Online Library Catalogue

Viewing Entry - The gone-away world (S12595)
by Harkaway, Nick

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Playing time for daisy/audio formats : 20 hours 5 minutes


TitleThe gone-away world
Author / Responsible partyHarkaway, Nick
GenreScience fiction.
TopicsScience fiction. Imaginary places -- Fiction. Dystopias -- Fiction. Outlaws -- Fiction.
Intended AudienceAdult
PublisherVisAbility Ltd. [Association for the Blind of WA]


The book is a science-fiction epic with fantasy and comedy elements. It is similar to nuclear holocaust fiction. It tells the story of the unnamed main character and his best friend Gonzo Lubitsch and their experiences during and after "The Go-Away War", a conflict that reduces the world population to 2 billion. The "go-away bombs" and similar weapons used by the belligerents were designed to simply make anything and anyone subjected to them cease to exist, leaving no carnage or wreckage behind. The weapons, however, produced an unanticipated after effect. The matter that had "gone-away" was still there but merely stripped of the information which formerly differentiated and defined it. This "Stuff", as it's called, floats around the world in great storms and pools in various locations. When it comes into contact with people, a process referred to as "reification" occurs. The Stuff takes the form of whatever those present are thinking about. The results are often horrific. Apparitions, as well as whole individual persons, appear out of nothing. These people become known as "the new". To combat the Stuff, the war's survivors rely upon a substance called "FOX" which is produced by Jorgmond, a corporation, which, for all intents and purposes, functions as the only governmental authority by virtue of the constant and universal need for their product. It is delivered through "the Jorgmund pipe", which snakes around the globe and permits the population to live in a thin ribbon of habitable land banded on either side by wasteland.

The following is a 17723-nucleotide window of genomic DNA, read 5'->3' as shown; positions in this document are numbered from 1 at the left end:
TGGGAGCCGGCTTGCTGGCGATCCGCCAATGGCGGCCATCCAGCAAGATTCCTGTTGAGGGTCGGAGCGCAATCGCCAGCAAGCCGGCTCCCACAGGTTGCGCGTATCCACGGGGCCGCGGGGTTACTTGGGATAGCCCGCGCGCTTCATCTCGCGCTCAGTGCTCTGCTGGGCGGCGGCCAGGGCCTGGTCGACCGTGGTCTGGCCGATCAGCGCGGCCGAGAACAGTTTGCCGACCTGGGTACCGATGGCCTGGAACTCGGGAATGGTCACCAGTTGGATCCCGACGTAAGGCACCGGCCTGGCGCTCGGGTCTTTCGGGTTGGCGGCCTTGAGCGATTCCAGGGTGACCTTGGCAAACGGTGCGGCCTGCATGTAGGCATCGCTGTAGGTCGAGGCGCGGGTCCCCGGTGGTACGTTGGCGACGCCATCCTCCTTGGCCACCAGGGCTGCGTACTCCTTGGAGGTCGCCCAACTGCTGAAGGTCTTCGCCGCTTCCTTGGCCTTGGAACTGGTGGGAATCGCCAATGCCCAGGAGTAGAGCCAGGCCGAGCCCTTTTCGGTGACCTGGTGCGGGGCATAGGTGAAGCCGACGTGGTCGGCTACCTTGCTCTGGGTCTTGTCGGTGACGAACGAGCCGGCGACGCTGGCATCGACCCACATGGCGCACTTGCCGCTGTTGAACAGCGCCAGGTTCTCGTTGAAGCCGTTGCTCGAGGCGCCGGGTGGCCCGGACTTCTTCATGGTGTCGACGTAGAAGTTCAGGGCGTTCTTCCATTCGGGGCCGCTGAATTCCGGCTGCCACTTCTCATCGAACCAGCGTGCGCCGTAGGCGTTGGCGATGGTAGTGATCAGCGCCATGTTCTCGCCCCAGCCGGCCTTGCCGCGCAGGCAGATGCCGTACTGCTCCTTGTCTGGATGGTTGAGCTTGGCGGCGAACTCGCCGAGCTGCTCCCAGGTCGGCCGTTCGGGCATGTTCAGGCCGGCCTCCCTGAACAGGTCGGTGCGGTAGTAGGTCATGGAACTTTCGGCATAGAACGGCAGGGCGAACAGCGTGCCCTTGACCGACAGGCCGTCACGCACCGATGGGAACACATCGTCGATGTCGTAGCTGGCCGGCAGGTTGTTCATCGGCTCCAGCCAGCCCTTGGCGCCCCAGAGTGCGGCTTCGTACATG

Additional Information

System control numberS12595
Original Print PublisherLondon : William Heinemann, 2008.
NarratorLeslee Mordaunt.
Narrator NameLeslee Mordaunt.
Participant or performer noteLeslee Mordaunt.
Narrators GenderFemale narrator
Contains Violent ContentGraphic Violence